Stan Against Evil is a wacky fun horror comedy from the brilliant Dana Gould. John C. McGinley and Janet Varney star as the former and current sheriffs of a small New Hampshire town that burned 172 witches at the stake. Stan’s late wife hunted demons plaguing the town, keeping Stan from an early demise as sheriff.
Stan realized he had to exhume his wife’s body, because his daughter buried his wife with an amulet needed to read a book of spells to combat the demons. The legal issue, was Stan legally justified digging up his wife?
New Hampshire case law states:
In this jurisdiction it has been held that while a dead body “is not property in the ordinary sense of the term, it is regarded as property so far as to entitle the relatives to legal protection from unnecessary disturbance and wanton violation or invasion of its place of burial. The plaintiff, notwithstanding he is neither the owner of the soil of the cemetery nor of the remains of his deceased relatives interred there, may nevertheless be authorized to invoke protection against unnecessary desecration of their place of burial.”
Lavigne v. Wilkinson (1921) 80 N.H. 221, 222, citing Page v. Symonds, 63 N.H. 17, 20.
The law favors the “quiet of the grave.” There must be “good and substantial reasons” for the disinterment of a body. Kusky v. Laderbush (1950) 96 N.H. 286, 287, citing Currier v. Woodlawn Cemetery, 300 N.Y. 162.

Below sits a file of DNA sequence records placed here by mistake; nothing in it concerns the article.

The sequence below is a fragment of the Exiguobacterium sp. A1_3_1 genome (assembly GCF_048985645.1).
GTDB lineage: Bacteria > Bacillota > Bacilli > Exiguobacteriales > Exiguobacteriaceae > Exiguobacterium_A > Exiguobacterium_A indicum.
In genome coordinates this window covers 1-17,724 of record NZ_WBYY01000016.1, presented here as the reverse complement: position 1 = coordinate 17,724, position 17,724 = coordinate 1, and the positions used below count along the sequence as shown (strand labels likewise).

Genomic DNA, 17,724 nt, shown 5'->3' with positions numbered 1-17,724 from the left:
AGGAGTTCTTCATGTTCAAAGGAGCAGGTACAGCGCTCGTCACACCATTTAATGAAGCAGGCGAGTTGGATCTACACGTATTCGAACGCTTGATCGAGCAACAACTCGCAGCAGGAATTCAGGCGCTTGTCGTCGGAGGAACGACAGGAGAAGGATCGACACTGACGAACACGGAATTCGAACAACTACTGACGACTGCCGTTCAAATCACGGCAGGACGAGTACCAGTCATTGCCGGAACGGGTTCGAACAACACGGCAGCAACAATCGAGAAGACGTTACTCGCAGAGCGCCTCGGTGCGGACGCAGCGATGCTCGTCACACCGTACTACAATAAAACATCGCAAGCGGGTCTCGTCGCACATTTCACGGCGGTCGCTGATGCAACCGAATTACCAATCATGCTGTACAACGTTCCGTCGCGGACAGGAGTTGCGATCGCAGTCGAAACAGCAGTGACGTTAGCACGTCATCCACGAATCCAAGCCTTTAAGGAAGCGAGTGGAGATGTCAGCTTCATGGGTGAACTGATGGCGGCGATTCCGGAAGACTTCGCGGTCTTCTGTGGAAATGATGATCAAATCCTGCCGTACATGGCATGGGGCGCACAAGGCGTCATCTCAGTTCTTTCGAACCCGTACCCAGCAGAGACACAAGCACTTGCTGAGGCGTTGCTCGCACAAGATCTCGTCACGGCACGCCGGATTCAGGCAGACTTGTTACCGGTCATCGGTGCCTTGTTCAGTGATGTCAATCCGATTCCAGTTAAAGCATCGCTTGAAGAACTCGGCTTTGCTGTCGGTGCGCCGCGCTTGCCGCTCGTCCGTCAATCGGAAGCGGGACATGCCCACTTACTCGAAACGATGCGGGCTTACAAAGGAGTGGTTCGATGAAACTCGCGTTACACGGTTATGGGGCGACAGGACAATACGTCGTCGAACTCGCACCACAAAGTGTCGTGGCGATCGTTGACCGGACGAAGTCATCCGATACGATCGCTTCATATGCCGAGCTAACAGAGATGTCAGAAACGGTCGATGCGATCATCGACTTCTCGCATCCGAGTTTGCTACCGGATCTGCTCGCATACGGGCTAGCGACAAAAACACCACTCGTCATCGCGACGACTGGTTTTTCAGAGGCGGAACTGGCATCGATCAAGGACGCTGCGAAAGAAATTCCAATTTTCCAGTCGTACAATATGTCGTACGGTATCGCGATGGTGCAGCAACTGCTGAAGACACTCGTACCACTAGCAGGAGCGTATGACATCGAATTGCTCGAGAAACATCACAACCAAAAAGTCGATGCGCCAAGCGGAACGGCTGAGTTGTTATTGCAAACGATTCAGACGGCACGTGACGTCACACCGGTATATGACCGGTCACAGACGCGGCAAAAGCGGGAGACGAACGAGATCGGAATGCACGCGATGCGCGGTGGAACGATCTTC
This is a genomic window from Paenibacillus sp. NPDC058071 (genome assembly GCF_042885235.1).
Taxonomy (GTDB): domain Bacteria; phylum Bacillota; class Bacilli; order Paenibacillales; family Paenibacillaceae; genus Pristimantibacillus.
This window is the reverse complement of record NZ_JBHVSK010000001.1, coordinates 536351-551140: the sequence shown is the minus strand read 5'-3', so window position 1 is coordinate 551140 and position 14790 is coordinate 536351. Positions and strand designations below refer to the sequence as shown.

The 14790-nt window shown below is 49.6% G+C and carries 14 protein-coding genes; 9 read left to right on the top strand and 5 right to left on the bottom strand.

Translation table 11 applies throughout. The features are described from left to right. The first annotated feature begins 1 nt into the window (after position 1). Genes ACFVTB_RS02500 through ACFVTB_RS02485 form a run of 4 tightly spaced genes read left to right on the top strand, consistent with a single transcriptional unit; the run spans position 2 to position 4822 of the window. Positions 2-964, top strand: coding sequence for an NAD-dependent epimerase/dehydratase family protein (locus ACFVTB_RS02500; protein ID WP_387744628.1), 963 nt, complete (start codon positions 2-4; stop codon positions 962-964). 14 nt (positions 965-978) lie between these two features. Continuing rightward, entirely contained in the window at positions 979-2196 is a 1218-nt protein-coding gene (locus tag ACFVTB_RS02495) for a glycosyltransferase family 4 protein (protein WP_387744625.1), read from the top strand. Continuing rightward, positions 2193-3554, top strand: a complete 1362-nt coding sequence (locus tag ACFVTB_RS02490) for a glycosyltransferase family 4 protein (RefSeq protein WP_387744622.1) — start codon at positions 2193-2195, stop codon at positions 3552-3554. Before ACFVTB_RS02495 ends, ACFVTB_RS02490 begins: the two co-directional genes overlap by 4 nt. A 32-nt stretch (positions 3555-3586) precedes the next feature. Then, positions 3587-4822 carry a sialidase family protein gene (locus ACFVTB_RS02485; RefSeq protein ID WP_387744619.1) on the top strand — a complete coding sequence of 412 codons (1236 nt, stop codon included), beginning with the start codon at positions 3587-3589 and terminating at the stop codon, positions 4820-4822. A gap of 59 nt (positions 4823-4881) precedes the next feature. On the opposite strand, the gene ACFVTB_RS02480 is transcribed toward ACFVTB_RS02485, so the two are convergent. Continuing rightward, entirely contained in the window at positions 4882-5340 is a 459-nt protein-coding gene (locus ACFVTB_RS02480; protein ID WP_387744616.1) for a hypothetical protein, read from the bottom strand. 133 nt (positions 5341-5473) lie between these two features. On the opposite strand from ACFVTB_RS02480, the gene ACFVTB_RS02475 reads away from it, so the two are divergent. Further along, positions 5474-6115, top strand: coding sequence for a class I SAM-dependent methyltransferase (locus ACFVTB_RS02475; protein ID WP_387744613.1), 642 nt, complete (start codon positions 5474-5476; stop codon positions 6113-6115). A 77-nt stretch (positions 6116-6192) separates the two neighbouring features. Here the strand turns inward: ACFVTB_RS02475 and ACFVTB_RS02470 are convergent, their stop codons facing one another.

Prior case law has held that “the right to have a dead body remain unmolested is not an absolute one; it must yield where it conflicts with the public good or where the demands of justice require such subordination.” Kusky, at 287, citing Silvia v. Helger, 67 A.2d at 28. This normally would mean determining the cause of death.
Stan could argue that retrieving the amulet was a “good and substantial” reason for exhuming his wife, because without the amulet, it was not possible to stop the demons threatening the town. As the undead witches in league with the devil is a public danger, Stan had a colorable argument for the disinterment his wife’s body (at least in 1692).
21st Century case law does not speak to exhuming bodies for magical artifacts. A court would have to accept there was a supernatural threat in order to find “good and substantial” cause to permit the exhuming Stan’s wife.